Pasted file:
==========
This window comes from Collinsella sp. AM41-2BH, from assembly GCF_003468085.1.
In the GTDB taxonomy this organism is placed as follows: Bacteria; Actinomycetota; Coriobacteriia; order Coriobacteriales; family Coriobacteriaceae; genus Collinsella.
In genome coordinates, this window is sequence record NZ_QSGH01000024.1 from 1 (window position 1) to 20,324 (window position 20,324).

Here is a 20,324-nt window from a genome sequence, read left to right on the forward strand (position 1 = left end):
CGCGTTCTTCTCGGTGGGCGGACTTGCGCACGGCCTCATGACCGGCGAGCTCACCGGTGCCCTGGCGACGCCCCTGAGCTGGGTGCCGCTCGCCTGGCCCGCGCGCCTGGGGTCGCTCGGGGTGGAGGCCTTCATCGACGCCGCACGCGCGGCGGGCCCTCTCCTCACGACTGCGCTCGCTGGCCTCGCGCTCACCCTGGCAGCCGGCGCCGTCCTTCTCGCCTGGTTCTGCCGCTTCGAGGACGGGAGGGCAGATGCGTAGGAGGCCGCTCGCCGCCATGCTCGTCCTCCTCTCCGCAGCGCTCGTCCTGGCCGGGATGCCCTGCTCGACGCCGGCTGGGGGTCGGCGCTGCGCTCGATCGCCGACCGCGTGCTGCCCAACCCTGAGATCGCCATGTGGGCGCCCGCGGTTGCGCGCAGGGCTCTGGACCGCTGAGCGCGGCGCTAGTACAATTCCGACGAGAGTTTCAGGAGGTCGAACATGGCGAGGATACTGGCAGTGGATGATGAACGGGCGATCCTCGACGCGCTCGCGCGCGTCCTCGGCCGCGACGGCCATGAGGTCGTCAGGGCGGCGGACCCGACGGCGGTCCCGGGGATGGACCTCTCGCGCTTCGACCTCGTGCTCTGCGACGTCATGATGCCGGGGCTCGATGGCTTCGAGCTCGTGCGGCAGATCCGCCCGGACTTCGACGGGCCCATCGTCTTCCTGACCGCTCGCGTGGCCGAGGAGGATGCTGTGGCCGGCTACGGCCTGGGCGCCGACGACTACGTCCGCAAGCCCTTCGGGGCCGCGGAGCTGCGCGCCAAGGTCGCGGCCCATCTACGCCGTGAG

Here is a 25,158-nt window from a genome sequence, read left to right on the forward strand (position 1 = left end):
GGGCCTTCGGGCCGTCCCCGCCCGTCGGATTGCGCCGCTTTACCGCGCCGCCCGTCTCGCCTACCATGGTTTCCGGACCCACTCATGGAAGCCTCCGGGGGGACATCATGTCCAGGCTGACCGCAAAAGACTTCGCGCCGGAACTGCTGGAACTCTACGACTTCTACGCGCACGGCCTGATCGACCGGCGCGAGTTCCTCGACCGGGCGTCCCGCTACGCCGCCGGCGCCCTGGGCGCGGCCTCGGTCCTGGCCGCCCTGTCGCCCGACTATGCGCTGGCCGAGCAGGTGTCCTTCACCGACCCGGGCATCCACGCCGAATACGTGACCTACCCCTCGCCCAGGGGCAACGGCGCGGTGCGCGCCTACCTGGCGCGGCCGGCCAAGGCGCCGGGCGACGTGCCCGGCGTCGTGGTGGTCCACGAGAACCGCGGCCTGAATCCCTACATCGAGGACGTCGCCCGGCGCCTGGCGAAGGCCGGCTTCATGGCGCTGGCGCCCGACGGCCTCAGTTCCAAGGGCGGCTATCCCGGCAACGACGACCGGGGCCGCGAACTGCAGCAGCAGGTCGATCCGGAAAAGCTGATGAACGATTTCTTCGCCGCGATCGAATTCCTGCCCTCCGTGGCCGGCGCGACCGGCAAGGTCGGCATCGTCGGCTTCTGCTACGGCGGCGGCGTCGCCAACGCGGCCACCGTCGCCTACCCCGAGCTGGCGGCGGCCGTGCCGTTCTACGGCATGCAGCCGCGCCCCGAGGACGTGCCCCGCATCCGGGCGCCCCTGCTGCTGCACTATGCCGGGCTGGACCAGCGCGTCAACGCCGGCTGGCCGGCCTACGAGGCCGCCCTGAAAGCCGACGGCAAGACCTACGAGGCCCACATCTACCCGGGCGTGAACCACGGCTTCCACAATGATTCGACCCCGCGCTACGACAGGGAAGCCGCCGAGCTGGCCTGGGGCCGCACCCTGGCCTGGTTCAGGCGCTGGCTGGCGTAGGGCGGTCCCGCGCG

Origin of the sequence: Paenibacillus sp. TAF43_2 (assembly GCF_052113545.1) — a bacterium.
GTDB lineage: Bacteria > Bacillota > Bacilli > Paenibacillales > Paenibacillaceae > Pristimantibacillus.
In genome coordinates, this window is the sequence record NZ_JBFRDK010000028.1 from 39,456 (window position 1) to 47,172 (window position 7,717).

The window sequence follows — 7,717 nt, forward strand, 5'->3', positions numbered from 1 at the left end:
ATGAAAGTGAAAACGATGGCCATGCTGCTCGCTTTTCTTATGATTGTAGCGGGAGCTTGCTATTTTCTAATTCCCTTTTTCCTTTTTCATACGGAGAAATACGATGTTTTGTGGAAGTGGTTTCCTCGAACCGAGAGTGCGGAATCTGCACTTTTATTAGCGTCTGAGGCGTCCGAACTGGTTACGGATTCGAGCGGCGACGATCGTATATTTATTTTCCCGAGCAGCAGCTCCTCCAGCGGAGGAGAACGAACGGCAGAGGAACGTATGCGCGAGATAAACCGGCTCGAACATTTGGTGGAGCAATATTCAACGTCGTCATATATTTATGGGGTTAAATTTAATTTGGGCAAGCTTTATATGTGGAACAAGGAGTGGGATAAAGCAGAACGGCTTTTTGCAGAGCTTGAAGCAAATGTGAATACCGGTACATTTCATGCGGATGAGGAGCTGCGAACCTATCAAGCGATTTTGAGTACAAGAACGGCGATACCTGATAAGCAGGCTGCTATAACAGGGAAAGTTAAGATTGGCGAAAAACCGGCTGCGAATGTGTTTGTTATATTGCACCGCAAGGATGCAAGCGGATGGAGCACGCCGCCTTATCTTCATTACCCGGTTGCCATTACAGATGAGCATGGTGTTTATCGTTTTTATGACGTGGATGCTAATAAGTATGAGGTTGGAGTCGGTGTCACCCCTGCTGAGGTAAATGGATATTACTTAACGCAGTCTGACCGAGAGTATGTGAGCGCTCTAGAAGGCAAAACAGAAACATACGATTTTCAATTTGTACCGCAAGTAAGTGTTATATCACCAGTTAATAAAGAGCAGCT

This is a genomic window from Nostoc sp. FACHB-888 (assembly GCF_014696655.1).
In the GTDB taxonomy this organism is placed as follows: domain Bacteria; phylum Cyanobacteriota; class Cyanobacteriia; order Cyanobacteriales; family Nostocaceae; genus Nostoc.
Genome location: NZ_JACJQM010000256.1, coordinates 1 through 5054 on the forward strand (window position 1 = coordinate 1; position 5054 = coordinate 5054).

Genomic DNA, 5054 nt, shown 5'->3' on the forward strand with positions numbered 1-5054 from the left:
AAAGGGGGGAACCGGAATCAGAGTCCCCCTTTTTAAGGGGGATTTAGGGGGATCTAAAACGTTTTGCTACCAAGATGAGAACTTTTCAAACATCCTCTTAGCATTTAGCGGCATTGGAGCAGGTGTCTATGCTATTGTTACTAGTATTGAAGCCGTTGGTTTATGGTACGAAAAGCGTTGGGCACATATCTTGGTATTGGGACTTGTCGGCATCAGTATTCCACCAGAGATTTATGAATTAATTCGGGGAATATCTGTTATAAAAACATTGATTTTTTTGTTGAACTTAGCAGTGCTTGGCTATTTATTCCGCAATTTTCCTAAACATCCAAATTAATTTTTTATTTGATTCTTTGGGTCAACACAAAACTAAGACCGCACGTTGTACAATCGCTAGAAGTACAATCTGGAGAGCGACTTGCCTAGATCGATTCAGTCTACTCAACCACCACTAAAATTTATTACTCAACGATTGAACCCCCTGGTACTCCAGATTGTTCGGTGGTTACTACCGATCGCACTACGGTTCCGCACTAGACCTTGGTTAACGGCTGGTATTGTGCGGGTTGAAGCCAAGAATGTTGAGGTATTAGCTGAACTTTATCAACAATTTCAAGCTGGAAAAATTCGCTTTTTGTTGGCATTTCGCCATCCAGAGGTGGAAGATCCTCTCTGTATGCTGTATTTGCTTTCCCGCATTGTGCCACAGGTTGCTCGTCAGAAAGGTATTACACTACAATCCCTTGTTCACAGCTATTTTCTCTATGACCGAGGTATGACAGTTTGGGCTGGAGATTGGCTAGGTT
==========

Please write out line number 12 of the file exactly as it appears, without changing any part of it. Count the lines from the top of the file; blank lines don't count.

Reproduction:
ATGAAAGTGAAAACGATGGCCATGCTGCTCGCTTTTCTTATGATTGTAGCGGGAGCTTGCTATTTTCTAATTCCCTTTTTCCTTTTTCATACGGAGAAATACGATGTTTTGTGGAAGTGGTTTCCTCGAACCGAGAGTGCGGAATCTGCACTTTTATTAGCGTCTGAGGCGTCCGAACTGGTTACGGATTCGAGCGGCGACGATCGTATATTTATTTTCCCGAGCAGCAGCTCCTCCAGCGGAGGAGAACGAACGGCAGAGGAACGTATGCGCGAGATAAACCGGCTCGAACATTTGGTGGAGCAATATTCAACGTCGTCATATATTTATGGGGTTAAATTTAATTTGGGCAAGCTTTATATGTGGAACAAGGAGTGGGATAAAGCAGAACGGCTTTTTGCAGAGCTTGAAGCAAATGTGAATACCGGTACATTTCATGCGGATGAGGAGCTGCGAACCTATCAAGCGATTTTGAGTACAAGAACGGCGATACCTGATAAGCAGGCTGCTATAACAGGGAAAGTTAAGATTGGCGAAAAACCGGCTGCGAATGTGTTTGTTATATTGCACCGCAAGGATGCAAGCGGATGGAGCACGCCGCCTTATCTTCATTACCCGGTTGCCATTACAGATGAGCATGGTGTTTATCGTTTTTATGACGTGGATGCTAATAAGTATGAGGTTGGAGTCGGTGTCACCCCTGCTGAGGTAAATGGATATTACTTAACGCAGTCTGACCGAGAGTATGTGAGCGCTCTAGAAGGCAAAACAGAAACATACGATTTTCAATTTGTACCGCAAGTAAGTGTTATATCACCAGTTAATAAAGAGCAGCT